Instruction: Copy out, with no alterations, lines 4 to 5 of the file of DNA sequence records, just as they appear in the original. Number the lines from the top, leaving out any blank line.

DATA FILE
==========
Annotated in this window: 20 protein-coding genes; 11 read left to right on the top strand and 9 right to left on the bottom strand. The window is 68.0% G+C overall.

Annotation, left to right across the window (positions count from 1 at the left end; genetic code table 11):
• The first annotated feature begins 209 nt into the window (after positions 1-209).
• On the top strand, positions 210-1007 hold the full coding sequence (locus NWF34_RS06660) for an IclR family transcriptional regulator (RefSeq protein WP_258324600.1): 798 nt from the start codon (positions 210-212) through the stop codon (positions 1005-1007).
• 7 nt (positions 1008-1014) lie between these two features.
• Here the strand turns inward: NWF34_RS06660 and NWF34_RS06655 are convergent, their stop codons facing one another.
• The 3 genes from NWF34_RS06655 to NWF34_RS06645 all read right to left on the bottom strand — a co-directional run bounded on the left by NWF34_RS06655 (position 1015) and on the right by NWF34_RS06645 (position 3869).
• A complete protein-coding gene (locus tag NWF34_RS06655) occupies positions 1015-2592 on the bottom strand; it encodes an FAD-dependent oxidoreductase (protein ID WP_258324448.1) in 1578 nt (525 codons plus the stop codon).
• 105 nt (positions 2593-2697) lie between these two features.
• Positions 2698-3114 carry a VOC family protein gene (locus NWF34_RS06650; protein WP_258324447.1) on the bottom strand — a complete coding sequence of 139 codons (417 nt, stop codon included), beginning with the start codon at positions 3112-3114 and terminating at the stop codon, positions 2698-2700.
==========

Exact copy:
• On the top strand, positions 210-1007 hold the full coding sequence (locus NWF34_RS06660) for an IclR family transcriptional regulator (RefSeq protein WP_258324600.1): 798 nt from the start codon (positions 210-212) through the stop codon (positions 1005-1007).
• 7 nt (positions 1008-1014) lie between these two features.